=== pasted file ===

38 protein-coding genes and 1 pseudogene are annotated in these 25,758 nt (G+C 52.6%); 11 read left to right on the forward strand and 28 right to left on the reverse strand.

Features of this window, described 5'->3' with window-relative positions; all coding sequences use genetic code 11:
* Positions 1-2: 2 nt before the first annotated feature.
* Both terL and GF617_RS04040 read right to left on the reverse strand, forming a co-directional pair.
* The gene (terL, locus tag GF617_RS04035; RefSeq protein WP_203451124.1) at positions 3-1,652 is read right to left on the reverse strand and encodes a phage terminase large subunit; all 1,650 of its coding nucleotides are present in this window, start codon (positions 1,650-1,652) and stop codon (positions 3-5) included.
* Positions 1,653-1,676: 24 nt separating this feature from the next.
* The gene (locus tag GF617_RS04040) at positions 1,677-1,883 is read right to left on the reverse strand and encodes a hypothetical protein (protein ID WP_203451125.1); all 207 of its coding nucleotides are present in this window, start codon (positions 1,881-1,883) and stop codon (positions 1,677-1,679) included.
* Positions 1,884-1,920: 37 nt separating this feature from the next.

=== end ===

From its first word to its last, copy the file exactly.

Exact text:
38 protein-coding genes and 1 pseudogene are annotated in these 25,758 nt (G+C 52.6%); 11 read left to right on the forward strand and 28 right to left on the reverse strand.

Features of this window, described 5'->3' with window-relative positions; all coding sequences use genetic code 11:
* Positions 1-2: 2 nt before the first annotated feature.
* Both terL and GF617_RS04040 read right to left on the reverse strand, forming a co-directional pair.
* The gene (terL, locus tag GF617_RS04035; RefSeq protein WP_203451124.1) at positions 3-1,652 is read right to left on the reverse strand and encodes a phage terminase large subunit; all 1,650 of its coding nucleotides are present in this window, start codon (positions 1,650-1,652) and stop codon (positions 3-5) included.
* Positions 1,653-1,676: 24 nt separating this feature from the next.
* The gene (locus tag GF617_RS04040) at positions 1,677-1,883 is read right to left on the reverse strand and encodes a hypothetical protein (protein ID WP_203451125.1); all 207 of its coding nucleotides are present in this window, start codon (positions 1,881-1,883) and stop codon (positions 1,677-1,679) included.
* Positions 1,884-1,920: 37 nt separating this feature from the next.